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Ankerite

It was named after Mathias J. Anker (1771-1843), an Austrian mineralogist. It is white or yellowish. They usually form granular aggregates or well-limited arch crystals. It occurs on hydrothermal veins, on iron ore deposits (siderite) and in sedimentary rocks. More info

It was named after Mathias J. Anker (1771-1843), an Austrian mineralogist. It is white or yellowish. They usually form granular aggregates or well-limited arch crystals. It occurs on hydrothermal veins, on iron ore deposits (siderite) and in sedimentary rocks.

  • Chemical Formula: Ca(Fe++,Mg,Mn)(CO3)2
  • Molecular Weight: 206.39 gm
  • Environment: Common in ore-bearing rocks as a rock forming mineral (gangue). High Fe species are found in iron ores.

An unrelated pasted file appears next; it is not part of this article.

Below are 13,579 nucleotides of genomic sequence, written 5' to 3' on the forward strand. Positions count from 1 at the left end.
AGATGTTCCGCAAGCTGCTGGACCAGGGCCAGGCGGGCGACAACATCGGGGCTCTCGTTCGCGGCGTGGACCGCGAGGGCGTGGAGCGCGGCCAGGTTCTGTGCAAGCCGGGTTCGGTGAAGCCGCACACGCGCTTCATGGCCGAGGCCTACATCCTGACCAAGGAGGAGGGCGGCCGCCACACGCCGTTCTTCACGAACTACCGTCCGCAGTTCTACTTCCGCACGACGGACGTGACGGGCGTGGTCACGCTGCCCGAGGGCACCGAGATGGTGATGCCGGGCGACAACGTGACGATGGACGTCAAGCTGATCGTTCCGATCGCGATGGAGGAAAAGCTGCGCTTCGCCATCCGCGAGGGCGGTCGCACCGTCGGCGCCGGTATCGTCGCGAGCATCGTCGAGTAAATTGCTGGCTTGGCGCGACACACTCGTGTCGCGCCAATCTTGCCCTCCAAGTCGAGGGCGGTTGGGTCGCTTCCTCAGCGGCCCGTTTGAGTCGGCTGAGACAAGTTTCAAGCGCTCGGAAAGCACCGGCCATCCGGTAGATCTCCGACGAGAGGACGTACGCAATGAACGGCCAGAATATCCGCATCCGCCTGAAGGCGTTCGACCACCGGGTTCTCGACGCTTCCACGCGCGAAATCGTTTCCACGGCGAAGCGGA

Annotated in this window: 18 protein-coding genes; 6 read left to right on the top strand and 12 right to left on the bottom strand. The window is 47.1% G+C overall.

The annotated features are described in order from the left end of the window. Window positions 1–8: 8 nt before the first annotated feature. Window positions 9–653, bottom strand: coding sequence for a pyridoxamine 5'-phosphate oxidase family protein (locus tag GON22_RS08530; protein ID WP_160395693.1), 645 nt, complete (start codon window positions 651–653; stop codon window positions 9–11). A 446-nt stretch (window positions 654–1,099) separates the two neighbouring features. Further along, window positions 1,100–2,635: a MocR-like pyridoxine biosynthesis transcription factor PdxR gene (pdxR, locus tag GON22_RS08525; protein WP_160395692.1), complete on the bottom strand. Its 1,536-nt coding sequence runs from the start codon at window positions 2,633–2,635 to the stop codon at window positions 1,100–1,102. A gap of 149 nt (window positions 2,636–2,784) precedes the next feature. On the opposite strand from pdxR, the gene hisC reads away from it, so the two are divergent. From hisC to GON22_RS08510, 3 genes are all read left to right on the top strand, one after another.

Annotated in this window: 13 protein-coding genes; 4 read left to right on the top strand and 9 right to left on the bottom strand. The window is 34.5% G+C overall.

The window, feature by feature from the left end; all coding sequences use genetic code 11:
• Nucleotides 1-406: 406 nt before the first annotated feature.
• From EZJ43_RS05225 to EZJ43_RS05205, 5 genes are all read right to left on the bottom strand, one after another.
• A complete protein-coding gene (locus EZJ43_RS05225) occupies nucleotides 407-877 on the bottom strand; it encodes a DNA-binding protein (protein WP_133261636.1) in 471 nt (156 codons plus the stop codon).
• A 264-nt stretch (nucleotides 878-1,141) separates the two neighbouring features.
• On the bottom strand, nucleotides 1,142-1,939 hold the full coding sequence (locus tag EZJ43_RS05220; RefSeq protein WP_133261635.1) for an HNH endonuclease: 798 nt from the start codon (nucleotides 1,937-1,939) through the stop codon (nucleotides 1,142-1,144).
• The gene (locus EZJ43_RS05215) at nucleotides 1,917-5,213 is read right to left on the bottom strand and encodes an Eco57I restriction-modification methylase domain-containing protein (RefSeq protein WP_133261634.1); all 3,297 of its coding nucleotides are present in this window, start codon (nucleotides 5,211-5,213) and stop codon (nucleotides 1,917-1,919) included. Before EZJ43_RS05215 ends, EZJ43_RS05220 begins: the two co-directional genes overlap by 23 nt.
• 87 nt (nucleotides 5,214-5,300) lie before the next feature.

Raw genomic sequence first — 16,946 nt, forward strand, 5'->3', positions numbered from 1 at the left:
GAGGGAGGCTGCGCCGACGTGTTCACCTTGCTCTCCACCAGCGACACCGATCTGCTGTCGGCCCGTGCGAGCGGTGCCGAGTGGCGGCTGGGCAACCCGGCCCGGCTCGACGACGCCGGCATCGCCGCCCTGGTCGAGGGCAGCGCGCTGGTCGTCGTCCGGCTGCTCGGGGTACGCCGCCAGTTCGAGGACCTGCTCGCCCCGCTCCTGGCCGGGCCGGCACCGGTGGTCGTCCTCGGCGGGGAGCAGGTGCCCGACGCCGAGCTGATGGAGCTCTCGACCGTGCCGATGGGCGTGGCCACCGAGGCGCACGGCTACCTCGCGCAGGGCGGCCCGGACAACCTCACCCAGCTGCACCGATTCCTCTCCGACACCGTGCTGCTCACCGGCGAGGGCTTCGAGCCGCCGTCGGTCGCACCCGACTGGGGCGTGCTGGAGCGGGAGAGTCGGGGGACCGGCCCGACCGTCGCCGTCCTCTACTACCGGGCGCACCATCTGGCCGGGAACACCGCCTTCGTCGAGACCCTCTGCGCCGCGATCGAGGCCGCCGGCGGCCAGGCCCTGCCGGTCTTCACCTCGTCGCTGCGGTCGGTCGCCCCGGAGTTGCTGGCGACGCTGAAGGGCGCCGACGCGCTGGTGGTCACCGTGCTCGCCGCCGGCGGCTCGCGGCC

• IMA Status: Valid Species (Pre-IMA) 1825
  • Locality: Styrian Erzberg, Eisenerz, Styria, Austria
  • Synonym: Brown Spar

Composition:

  • Calcium: 19.42 %  Ca, 27.17 % CaO
  • Magnesium: 3.53 %  Mg, 5.86 % MgO
  • Manganese: 2.66 %  Mn, 3.44 % MnO
  • Iron: 16.24 %  Fe, 20.89 % FeO
  • Carbon: 1.64 %  C, 42.65 % CO2
  • Oxygen: 46.51 %  O

Physical Properties:

  • Cleavage: {1011} Perfect, {1011} Perfect, {1011} Perfect
  • Color: Brown, Brownish yellow, Gray, Gray brown, White.
  • Density: 3 - 3.1, Average = 3.05
  • Diaphaneity: Translucent to subtranslucent
  • Fracture: Sub Conchoidal - Fractures developed in brittle materials characterized by semi-curving surfaces.
  • Habit: Crystalline - Coarse - Occurs as well-formed coarse sized crystals.
  • Habit: Granular - Generally occurs as anhedral to subhedral crystals in matrix.
  • Habit: Massive - Uniformly indistinguishable crystals forming large masses.
  • Hardness: 3.5-4 - Copper Penny-Fluorite
  • Luminescence: Non-fluorescent.
  • Luster: Vitreous (Glassy)
  • Streak: white
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